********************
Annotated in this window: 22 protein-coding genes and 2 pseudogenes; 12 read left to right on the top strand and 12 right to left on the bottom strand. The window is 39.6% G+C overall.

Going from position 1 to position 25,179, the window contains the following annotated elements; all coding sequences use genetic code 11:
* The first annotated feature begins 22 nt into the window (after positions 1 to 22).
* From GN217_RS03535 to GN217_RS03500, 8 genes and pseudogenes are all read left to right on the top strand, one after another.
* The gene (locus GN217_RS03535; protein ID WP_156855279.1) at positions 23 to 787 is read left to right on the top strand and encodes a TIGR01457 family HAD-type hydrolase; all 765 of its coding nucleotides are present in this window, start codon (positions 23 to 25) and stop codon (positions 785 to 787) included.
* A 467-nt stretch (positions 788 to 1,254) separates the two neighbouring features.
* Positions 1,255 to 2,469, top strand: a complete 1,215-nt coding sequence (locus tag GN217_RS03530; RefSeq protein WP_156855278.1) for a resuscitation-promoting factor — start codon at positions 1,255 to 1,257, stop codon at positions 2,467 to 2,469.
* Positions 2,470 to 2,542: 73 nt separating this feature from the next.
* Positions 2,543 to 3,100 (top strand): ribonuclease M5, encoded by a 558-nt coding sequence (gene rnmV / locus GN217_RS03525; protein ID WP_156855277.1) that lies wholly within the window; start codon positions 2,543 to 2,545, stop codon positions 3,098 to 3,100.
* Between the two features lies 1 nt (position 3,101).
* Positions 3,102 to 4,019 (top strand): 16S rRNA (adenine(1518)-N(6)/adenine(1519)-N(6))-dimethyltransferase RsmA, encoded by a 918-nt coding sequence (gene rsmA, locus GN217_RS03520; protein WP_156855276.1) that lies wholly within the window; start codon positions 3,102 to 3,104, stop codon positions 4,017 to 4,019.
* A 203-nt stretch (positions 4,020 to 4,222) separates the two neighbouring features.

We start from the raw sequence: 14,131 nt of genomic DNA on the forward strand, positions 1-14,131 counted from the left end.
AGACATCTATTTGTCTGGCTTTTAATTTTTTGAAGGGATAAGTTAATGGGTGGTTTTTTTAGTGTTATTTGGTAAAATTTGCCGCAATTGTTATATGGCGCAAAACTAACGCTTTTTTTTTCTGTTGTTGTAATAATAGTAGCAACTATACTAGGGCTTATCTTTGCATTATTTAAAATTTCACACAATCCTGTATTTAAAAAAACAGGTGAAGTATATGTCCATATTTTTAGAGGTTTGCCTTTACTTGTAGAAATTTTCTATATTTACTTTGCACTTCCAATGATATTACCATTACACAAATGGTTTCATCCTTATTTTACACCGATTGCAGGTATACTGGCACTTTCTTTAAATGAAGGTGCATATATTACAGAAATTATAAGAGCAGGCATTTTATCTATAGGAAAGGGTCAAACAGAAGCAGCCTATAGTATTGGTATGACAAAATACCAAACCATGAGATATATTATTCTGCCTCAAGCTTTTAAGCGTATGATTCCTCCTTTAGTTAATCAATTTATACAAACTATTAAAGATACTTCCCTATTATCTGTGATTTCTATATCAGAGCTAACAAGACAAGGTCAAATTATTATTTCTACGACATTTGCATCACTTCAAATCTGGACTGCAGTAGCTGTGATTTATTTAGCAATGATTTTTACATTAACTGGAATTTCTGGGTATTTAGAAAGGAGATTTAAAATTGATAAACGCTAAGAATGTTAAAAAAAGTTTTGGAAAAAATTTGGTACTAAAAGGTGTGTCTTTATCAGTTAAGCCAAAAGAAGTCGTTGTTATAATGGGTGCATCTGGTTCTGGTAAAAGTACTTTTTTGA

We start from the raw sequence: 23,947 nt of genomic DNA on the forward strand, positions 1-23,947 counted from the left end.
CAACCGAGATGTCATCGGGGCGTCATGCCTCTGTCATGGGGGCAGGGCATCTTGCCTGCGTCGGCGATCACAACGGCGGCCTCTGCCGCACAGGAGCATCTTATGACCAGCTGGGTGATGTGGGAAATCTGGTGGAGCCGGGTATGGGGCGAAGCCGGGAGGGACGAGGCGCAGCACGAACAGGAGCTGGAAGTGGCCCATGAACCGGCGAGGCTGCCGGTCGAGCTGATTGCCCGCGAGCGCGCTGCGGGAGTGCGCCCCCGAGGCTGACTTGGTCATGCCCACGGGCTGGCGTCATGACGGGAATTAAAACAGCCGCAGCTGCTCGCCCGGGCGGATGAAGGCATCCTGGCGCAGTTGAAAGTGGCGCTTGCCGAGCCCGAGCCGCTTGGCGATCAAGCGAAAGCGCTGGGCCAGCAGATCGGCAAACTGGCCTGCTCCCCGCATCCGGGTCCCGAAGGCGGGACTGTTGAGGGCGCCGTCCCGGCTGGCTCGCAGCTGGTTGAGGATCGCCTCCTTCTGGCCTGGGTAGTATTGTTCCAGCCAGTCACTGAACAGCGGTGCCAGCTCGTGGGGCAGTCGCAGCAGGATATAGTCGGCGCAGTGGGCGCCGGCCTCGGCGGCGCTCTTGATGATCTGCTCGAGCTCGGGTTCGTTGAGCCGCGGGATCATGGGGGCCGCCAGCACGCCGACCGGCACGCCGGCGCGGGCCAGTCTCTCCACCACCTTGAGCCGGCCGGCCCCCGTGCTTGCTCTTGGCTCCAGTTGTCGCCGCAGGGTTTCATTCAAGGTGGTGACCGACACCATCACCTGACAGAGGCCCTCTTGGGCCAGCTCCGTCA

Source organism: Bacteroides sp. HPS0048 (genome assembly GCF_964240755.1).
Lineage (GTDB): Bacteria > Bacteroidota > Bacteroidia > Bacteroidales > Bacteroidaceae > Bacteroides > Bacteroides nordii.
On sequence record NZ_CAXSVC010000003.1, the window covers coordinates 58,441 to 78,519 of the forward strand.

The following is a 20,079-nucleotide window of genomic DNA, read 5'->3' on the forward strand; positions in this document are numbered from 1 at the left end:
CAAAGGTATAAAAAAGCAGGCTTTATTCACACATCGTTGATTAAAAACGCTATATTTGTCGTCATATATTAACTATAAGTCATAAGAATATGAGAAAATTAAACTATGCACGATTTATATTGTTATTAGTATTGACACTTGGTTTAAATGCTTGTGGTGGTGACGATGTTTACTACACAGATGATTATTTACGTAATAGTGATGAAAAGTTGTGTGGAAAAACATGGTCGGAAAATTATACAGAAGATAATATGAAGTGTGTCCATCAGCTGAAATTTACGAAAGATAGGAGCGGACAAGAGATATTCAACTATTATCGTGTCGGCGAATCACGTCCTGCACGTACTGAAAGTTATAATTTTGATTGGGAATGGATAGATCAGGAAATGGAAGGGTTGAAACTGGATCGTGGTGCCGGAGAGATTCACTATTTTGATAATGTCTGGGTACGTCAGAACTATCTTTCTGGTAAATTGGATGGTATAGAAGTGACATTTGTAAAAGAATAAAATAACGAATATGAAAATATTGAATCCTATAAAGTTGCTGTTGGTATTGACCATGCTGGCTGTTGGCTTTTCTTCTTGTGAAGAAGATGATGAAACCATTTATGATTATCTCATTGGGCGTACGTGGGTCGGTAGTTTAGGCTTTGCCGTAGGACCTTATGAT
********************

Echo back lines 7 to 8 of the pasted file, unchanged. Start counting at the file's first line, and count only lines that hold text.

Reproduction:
* Positions 1,255 to 2,469, top strand: a complete 1,215-nt coding sequence (locus tag GN217_RS03530; RefSeq protein WP_156855278.1) for a resuscitation-promoting factor — start codon at positions 1,255 to 1,257, stop codon at positions 2,467 to 2,469.
* Positions 2,470 to 2,542: 73 nt separating this feature from the next.